RESULTS: The median value of pupil diameter measured with the Procyon pupillometer at the scotopic (0.04 lux), mesopic-low (0.4 lux), and mesopic-high (4 lux) levels of illumination were 6.54+/-0.88 mm; 5.62+/-0.95 mm, and 4.09+/-0.76 mm, respectively. The median pupil size with the Humphrey topographer was 3.65+/-0.62 mm. Pupillary unrest was highest at the mesopic-high level of illumination, with a median value of 0.31+/-0.34 mm. Median pupil size measured with both instruments at all light levels dropped significantly after the fifth decade of life (P<.05, ANOVA).
CONCLUSIONS: The Procyon pupillometer and Humphrey videokeratographer revealed an inverse correlation between the pupil size and the age, but no relationship with gender or level of refraction. The Procyon pupillometer provides an objective method for measuring pupil size at controlled light levels with a permanent printed record.
Mayo Clin Proc. 2001 Aug;76(8):823-9.
Making sense of refractive surgery in 2001: why, when, for whom, and by whom?
Mannis MJ, Segal WA, Darlington JK.
Abstract: Surgical alteration of the focusing or refractive properties of the eye has been performed on millions of patients. An array of procedures to correct myopia, hyperopia, astigmatism, and presbyopia have been introduced over the past 25 years with varying degrees of success. Improved technology has increased patient and physician satisfaction and enthusiasm. Currently available surgical procedures can be categorized as incisional, surface-altering, lamellar, and intraocular. The choice of procedure depends on individual patient indications and contraindications based on results of ocular examinations, eg, corneal pachymetry to measure corneal thickness, keratometry to measure the corneal curvature, basal tear secretory rate, and dark-adapted pupil size. The postoperative uncorrected visual acuity depends, in large part, on the quality of the preoperative evaluation and refraction. Before scheduling a patient for surgery, the ophthalmologist must ensure that the patient understands the potential risks of the procedure and has realistic expectations for the postoperative level and quality of uncorrected visual acuity. Postoperative complications include corneal flap displacement, undercorrection and overcorrection, and epithelial ingrowth under the corneal flap and inflammatory keratitis. Postoperative dry eye, infection, and inflammation are usually treated medically. Ongoing technological innovations to customize the surgical approach to an individual patient's eye continue to improve outcomes.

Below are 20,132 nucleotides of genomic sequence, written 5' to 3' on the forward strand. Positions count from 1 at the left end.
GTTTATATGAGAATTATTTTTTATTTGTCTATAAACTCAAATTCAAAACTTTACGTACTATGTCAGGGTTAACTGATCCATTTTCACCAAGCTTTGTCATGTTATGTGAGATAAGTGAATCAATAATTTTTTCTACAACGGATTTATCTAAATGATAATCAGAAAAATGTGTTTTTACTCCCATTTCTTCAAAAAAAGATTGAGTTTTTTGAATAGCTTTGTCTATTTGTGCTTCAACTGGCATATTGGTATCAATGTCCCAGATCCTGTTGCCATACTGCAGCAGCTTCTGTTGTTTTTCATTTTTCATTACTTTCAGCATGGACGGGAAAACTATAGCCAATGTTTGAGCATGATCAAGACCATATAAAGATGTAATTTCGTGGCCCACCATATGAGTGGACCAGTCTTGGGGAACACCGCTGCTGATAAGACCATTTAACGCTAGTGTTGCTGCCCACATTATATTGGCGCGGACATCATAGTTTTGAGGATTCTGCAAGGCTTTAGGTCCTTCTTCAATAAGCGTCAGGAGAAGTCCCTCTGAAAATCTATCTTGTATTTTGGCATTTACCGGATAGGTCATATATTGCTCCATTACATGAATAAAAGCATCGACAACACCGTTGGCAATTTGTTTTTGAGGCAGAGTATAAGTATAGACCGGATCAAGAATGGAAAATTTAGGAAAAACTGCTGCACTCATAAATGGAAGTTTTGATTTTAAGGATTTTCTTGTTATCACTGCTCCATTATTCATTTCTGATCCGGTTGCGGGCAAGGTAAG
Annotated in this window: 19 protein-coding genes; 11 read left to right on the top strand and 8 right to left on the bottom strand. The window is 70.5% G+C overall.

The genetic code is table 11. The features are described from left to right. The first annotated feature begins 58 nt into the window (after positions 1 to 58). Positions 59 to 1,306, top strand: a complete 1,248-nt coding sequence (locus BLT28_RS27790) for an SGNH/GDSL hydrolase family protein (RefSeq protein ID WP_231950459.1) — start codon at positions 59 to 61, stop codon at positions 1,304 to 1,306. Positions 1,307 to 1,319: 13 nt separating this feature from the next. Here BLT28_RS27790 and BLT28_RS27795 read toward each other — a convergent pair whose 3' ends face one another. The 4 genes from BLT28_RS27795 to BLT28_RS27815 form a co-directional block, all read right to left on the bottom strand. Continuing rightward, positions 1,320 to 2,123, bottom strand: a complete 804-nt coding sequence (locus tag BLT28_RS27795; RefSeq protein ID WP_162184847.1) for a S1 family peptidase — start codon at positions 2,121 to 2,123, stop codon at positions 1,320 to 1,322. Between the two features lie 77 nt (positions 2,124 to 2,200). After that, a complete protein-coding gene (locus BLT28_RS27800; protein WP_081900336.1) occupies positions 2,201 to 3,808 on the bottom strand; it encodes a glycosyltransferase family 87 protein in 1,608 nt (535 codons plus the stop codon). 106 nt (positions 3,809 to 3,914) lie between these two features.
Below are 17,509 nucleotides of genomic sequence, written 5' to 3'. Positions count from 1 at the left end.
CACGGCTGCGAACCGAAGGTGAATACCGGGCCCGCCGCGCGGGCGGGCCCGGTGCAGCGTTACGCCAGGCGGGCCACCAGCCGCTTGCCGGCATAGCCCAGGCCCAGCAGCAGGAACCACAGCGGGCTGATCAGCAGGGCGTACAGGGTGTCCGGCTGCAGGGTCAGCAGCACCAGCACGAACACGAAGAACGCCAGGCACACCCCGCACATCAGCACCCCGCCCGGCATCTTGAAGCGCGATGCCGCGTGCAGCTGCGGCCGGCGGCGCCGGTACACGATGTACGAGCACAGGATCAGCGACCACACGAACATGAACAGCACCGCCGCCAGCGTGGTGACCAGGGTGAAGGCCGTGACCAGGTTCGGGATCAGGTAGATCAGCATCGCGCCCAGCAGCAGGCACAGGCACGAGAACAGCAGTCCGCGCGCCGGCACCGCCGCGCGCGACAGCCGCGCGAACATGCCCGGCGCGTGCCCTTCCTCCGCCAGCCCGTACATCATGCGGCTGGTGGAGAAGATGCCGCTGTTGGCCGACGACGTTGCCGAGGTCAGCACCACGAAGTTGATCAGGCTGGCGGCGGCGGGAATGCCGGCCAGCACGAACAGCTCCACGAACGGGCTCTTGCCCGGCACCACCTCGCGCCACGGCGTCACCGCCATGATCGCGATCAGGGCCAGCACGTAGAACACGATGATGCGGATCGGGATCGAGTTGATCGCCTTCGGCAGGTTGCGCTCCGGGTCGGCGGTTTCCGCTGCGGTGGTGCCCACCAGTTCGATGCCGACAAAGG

Determination of pupil size in a darkened room is essential in the preoperative evaluation to identify patients who may be at risk of glare and halos after surgery. Patients with dark-adapted large pupils should be warned of the higher risk of postoperative visual distortion or glare in dark illumination."
"Medical contraindications to LASIK include a cornea that is too thin or eyes with corneal ectasia in association with irregular astigmatism. Ocular disease, including active collagen vascular disease, rheumatoid arthritis, central panstromal corneal scars, and active herpetic keratitis, contraindicates LASIK in most instances. Relative contraindications are moderate to severe dry eye, cataracts, severe diabetes, advanced or unstable glaucoma, severe anterior basement membrane dystrophy, and pupil size greater than the maximum available ablation optical zone of the laser to be used."
Several vision changes have been described following LASIK, including halos, glare, and ghosting of images. These visual changes occur most often in patients who have pupils that are larger than the ablation zone.